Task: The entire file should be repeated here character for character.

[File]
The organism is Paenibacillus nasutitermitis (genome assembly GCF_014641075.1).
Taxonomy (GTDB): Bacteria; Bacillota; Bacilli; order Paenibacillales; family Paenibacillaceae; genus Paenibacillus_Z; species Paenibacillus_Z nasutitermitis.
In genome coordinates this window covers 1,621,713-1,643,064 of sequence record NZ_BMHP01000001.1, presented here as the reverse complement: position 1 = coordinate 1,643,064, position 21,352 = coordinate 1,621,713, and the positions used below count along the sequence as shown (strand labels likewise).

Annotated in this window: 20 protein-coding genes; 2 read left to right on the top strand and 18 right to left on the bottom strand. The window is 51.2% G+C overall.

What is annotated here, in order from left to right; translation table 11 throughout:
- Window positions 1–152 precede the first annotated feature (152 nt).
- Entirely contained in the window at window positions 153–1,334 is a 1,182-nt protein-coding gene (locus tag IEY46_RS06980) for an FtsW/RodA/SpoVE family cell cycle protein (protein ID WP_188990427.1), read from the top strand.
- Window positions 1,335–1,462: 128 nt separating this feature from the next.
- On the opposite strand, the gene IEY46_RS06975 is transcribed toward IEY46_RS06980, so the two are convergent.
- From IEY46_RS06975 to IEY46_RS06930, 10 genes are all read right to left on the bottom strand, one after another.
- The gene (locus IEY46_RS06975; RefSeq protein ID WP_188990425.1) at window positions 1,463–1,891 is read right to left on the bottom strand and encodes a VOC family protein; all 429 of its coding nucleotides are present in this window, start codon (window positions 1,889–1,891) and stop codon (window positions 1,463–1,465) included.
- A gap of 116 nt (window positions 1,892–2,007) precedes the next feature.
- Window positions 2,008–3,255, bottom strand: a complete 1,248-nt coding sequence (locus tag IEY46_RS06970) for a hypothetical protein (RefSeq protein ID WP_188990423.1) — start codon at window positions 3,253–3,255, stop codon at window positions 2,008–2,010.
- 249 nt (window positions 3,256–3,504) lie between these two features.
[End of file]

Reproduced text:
The organism is Paenibacillus nasutitermitis (genome assembly GCF_014641075.1).
Taxonomy (GTDB): Bacteria; Bacillota; Bacilli; order Paenibacillales; family Paenibacillaceae; genus Paenibacillus_Z; species Paenibacillus_Z nasutitermitis.
In genome coordinates this window covers 1,621,713-1,643,064 of sequence record NZ_BMHP01000001.1, presented here as the reverse complement: position 1 = coordinate 1,643,064, position 21,352 = coordinate 1,621,713, and the positions used below count along the sequence as shown (strand labels likewise).

Annotated in this window: 20 protein-coding genes; 2 read left to right on the top strand and 18 right to left on the bottom strand. The window is 51.2% G+C overall.

What is annotated here, in order from left to right; translation table 11 throughout:
- Window positions 1–152 precede the first annotated feature (152 nt).
- Entirely contained in the window at window positions 153–1,334 is a 1,182-nt protein-coding gene (locus tag IEY46_RS06980) for an FtsW/RodA/SpoVE family cell cycle protein (protein ID WP_188990427.1), read from the top strand.
- Window positions 1,335–1,462: 128 nt separating this feature from the next.
- On the opposite strand, the gene IEY46_RS06975 is transcribed toward IEY46_RS06980, so the two are convergent.
- From IEY46_RS06975 to IEY46_RS06930, 10 genes are all read right to left on the bottom strand, one after another.
- The gene (locus IEY46_RS06975; RefSeq protein ID WP_188990425.1) at window positions 1,463–1,891 is read right to left on the bottom strand and encodes a VOC family protein; all 429 of its coding nucleotides are present in this window, start codon (window positions 1,889–1,891) and stop codon (window positions 1,463–1,465) included.
- A gap of 116 nt (window positions 1,892–2,007) precedes the next feature.
- Window positions 2,008–3,255, bottom strand: a complete 1,248-nt coding sequence (locus tag IEY46_RS06970) for a hypothetical protein (RefSeq protein ID WP_188990423.1) — start codon at window positions 3,253–3,255, stop codon at window positions 2,008–2,010.
- 249 nt (window positions 3,256–3,504) lie between these two features.